County deputies charged Smith with theft of services after returning to the parking lot after they told him to stop. The crime, which covers such crimes as bypassing a utility meter, stealing cable, and leaving a restaurant without paying, has been used in the past to prosecute hackers who have accessed a computer or network without paying for it.
What's the Point?
What's the point of wardriving? I don't understand why people care where WiFi networks are, especially if they don't plan on using them.
- Some people just do it for sport/bragging rights, and to see pretty WiGLE graphs - that's why I do it.--Goldfndr 09:55, 5 September 2006 (UTC)
- the orriginal point of doing it was so that wireless manufacturers could get an idea of how many were out there, they would collect the numbers and then stock the shops and put on deals to attempt to increase the number, they would then repeat the process.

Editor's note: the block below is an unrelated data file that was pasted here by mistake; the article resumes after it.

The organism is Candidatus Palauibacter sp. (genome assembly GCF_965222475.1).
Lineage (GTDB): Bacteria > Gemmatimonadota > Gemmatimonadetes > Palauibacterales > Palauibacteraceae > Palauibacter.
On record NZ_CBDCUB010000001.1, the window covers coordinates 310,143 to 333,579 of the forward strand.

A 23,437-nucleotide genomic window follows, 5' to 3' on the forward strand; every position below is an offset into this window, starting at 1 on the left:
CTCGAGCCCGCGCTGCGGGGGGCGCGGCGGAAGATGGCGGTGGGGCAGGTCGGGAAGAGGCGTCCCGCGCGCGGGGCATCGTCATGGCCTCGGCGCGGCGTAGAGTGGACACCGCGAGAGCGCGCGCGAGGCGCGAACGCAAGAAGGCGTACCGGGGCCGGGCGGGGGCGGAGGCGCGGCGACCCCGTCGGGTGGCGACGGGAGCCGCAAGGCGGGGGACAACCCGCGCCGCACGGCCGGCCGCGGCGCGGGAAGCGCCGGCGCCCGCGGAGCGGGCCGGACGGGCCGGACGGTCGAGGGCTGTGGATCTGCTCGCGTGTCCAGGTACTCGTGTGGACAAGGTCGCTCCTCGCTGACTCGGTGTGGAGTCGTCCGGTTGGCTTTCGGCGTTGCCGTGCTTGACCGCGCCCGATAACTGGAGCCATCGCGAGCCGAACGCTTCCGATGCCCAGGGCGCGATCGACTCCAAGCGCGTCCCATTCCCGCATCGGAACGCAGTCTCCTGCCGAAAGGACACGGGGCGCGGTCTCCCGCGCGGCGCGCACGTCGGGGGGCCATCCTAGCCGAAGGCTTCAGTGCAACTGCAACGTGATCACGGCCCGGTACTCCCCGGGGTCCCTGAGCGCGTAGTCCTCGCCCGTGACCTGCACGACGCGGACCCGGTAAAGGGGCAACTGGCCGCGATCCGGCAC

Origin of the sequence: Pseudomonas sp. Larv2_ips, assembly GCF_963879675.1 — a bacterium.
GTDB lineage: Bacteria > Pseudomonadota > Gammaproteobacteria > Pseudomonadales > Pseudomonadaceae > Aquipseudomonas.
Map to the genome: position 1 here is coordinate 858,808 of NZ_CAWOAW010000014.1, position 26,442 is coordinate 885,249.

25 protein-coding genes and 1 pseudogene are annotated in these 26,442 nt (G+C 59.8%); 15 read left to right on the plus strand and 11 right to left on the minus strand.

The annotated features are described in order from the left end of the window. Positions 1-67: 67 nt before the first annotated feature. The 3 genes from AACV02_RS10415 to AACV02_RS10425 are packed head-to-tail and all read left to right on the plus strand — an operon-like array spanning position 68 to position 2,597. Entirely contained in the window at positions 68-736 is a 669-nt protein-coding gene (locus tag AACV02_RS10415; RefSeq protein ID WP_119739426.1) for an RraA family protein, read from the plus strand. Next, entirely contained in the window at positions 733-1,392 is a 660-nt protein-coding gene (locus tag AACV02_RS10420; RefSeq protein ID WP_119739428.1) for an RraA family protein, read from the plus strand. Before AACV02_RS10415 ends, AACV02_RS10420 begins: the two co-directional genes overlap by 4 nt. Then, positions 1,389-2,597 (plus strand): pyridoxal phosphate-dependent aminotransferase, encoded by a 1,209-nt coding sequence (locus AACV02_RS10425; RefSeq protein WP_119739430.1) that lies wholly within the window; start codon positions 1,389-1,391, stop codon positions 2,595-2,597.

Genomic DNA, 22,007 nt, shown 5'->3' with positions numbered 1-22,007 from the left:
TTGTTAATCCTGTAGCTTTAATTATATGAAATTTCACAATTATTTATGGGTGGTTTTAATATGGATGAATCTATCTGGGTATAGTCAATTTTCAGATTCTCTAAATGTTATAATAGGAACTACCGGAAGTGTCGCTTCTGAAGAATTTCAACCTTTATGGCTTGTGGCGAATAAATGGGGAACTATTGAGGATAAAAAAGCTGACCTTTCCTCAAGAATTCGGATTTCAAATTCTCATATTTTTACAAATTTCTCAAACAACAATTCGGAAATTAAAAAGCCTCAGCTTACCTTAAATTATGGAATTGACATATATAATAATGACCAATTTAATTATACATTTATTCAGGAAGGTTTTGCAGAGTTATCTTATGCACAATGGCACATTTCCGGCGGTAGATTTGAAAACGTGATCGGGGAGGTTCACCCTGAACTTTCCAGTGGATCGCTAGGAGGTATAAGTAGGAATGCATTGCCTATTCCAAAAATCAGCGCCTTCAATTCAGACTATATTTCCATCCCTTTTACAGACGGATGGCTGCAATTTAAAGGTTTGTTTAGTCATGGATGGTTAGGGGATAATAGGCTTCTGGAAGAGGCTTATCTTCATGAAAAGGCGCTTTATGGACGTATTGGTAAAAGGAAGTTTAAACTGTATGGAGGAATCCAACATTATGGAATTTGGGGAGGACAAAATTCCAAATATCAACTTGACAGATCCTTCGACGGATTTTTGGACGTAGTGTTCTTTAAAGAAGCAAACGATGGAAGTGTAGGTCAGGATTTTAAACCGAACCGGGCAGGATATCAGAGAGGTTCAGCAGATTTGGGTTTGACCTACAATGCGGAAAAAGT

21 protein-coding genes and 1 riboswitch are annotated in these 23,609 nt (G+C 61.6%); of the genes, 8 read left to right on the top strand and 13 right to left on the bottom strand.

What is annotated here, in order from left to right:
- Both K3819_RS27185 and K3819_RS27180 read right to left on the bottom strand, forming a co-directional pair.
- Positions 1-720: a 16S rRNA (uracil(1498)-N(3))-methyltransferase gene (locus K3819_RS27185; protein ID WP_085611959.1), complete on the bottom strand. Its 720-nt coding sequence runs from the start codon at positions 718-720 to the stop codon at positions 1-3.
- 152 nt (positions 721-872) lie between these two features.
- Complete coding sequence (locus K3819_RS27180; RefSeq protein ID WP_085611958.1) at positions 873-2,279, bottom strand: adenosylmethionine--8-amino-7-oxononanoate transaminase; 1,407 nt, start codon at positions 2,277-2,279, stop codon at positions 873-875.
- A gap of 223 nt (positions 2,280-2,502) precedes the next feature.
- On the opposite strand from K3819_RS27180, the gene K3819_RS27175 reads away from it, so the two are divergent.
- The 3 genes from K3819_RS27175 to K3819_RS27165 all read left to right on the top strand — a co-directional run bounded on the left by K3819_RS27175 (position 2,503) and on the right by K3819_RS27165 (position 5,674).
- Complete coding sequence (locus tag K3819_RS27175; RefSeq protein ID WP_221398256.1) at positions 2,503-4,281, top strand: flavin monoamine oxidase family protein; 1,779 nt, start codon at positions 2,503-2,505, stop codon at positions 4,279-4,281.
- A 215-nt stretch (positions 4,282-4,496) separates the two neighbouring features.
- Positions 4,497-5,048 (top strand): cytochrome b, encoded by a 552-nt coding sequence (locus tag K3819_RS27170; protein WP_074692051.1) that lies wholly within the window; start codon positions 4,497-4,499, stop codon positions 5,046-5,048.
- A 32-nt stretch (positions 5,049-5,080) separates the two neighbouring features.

- eventually it got to the point where they didn't need to do it anymore as it is abundantly clear that there are plenty out there and they stopped.
- now wardriving is likely to be used as part of a study or by people looking to piggyback on networks at a later point.
- --anonymous user-- 08June 2009
UK WT Act
Is there really a need to have the whole WT Act in there? Or the original analysis? If there's some other place on the web that can be referenced, it'd be good to just link to said reference. I was tempted to trim down the Act to an excerpt, but IANAL.--Goldfndr 09:55, 5 September 2006 (UTC)